• plants and animals in whole or any part including seeds, varieties and species and essentially biological processes for production or propagation of plants and animals
  • Mathematical or business method or a computer program per se or algorithms;
  • Literary, dramatic, musical or artistic work or any other aesthetic creation whatsoever including cinematographic works and television productions;
  • Method of performing mental act or method of playing game
  • Presentation of information;
  • Topography of integrated circuits
  • Product patents for pharmaceutical substances
To know about the process, checkout: http://blog.wazzeer.com/patent-filing-process/ Startup entails complex procedures and many bureaucratic hurdles, entrepreneurs are better off using professional services. Hiring a virtual lawyer and virtual accountant can save time and help ensure that the process goes smoothly. For any Legal and Accounting support, Happy to help you, let us talk. 🙂
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Copyright
  1. What is copyright?
A copyright is used to protect IP that is in an original literary, dramatic, musical or artistic work, cinematograph films, and sound recordings. However, no copyright subsists in a cinematograph film if a substantial part of the film is an infringement of the copyright in any other work. A computer programme is treated as a ?literary work? and is protected as such.
  1. Can an algorithm be copyrighted?
A computer programme is treated as a ?literary work? and is protected as such by copyright.
  1. Is Copyright Registration Compulsory?
Registration is not a prerequisite for acquiring a copyright in a work. A copyright in a work is created when the work is created and given a material form, provided it is original.
  1. Should I Copyright again when doing business in other countries?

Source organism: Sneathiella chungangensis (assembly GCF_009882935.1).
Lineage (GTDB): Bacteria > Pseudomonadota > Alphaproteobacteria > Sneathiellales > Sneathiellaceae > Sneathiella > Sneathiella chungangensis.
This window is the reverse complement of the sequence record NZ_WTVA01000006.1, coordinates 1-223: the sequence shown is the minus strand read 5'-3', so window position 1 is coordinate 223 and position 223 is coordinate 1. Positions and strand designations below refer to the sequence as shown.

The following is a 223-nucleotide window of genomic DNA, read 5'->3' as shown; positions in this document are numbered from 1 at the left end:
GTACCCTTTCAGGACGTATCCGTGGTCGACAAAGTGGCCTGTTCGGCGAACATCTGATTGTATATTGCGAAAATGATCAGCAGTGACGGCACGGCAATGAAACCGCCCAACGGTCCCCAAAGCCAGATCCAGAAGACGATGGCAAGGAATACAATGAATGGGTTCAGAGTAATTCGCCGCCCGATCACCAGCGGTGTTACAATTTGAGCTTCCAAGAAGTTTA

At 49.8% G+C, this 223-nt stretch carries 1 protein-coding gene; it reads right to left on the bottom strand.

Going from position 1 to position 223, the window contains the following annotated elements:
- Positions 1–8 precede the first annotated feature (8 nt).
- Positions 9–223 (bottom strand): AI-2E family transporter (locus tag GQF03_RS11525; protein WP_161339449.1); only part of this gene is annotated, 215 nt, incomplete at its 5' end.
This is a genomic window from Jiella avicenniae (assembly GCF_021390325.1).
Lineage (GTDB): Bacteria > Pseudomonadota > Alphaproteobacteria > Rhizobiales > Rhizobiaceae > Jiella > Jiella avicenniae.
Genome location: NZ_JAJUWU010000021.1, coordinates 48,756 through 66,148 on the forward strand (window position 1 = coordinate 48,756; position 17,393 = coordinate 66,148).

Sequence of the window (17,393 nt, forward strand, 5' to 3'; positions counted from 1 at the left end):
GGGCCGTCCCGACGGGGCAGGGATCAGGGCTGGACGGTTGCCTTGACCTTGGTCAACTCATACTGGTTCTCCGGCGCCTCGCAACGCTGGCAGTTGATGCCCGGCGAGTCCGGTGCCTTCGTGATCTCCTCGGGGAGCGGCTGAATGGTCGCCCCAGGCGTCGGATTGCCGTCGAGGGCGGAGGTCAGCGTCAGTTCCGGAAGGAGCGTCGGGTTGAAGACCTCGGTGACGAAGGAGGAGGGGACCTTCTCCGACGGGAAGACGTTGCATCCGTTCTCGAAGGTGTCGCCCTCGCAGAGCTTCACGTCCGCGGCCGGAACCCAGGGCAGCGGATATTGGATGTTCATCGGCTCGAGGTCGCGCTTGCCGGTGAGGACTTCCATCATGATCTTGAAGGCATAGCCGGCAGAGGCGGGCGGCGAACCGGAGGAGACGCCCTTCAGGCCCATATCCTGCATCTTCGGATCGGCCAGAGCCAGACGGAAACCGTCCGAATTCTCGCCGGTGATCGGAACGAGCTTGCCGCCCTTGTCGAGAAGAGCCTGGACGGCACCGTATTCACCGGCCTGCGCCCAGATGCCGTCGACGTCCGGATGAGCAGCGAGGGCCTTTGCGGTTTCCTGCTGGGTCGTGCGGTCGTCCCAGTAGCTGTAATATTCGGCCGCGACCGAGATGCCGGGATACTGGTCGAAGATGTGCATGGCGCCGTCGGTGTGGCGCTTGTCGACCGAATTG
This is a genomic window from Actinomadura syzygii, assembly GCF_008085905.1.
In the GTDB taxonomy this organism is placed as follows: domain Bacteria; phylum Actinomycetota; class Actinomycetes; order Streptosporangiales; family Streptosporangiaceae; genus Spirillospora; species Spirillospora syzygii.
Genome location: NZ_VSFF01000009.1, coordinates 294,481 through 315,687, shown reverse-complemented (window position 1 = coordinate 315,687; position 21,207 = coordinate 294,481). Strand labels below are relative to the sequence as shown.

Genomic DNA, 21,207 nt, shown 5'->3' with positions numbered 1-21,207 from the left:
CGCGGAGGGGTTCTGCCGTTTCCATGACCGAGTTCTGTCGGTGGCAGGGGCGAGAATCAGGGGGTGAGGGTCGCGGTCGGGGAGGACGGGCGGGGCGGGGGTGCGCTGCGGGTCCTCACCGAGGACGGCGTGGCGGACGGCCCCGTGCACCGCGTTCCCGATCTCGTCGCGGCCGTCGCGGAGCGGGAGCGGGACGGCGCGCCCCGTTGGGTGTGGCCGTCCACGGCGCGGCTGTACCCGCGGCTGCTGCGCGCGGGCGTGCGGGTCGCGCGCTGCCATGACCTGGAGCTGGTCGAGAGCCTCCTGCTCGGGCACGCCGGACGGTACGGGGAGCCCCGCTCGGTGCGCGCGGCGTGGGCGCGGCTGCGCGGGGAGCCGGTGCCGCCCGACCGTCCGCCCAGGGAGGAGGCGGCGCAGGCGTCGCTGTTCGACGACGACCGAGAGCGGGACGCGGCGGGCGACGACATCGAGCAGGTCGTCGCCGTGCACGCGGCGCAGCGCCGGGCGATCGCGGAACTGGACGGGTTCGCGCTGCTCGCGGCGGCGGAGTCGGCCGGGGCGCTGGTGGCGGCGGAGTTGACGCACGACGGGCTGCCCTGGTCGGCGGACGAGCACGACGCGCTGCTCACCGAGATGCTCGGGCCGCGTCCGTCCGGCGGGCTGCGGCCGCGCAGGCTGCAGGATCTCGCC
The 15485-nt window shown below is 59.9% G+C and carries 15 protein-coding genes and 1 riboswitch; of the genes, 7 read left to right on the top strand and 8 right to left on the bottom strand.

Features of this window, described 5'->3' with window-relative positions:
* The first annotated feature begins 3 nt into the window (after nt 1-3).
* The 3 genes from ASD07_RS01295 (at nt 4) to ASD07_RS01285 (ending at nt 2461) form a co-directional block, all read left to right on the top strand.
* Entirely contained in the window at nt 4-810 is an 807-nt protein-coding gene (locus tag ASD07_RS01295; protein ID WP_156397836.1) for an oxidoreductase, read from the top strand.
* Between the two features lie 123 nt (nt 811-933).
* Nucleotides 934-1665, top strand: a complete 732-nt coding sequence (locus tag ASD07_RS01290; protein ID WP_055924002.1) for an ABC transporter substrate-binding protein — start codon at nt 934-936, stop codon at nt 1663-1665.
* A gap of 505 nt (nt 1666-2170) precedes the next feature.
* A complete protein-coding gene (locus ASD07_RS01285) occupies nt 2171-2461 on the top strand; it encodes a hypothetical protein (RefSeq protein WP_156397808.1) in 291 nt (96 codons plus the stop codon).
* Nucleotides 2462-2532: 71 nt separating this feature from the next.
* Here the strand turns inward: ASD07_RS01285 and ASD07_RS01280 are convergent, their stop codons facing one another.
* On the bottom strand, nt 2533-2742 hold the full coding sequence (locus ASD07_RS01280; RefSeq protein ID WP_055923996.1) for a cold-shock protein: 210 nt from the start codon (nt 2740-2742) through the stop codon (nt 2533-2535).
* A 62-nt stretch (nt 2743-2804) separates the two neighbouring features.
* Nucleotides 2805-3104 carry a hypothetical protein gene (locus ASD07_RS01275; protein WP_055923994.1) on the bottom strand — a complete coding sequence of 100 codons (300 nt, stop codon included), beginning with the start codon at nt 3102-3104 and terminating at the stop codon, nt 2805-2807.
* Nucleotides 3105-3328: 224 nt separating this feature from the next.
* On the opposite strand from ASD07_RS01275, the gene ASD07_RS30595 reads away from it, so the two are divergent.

India is a member of the Bren convention and Universal convention. As Per that any work first published in any country which is a member of any of the above conventions need not file copyright again.
  1. What Rights does Copyright Provide?
The creator of a work can prohibit or authorize anyone to: reproduce the work in any form, such as print, sound, video, etc; use the work for a public performance, such as a play or a musical work; make copies/recordings of the work, such as via compact discs, cassettes, etc.; broadcast it in various forms; or translate the same to other languages.
  1. How long is copyright valid?
60 years.
  1. Can I assign Copyright to the third party?
Yes, unless such assignment is in writing and signed by the assignee and the assignee.
  1. What if there occurs copyright infringement in India?
The Copyright Act provides both civil and criminal remedies for copyright infringement. When an infringement is proved, the copyright owner is entitled to remedies by way of injunction, damages, and order for seizure and destruction of infringing articles.
  1. Can the copyright by someone else be used for the public purpose?
Yes, it can be but by giving prior notice to the owner, and essentially with Statutory License and Compulsory License.

10. Alrighty, What is the procedure to register Copyright?

To know the process of registering a copyright, click here

Start-up process entails complex procedures and many bureaucratic hurdles, entrepreneurs are better off using professional services. Hiring a virtual lawyer and virtual accountant can save time and help ensure that the process goes smoothly. For any Legal and Accounting support, Happy to help you!
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Business Formation, IP, Uncategorized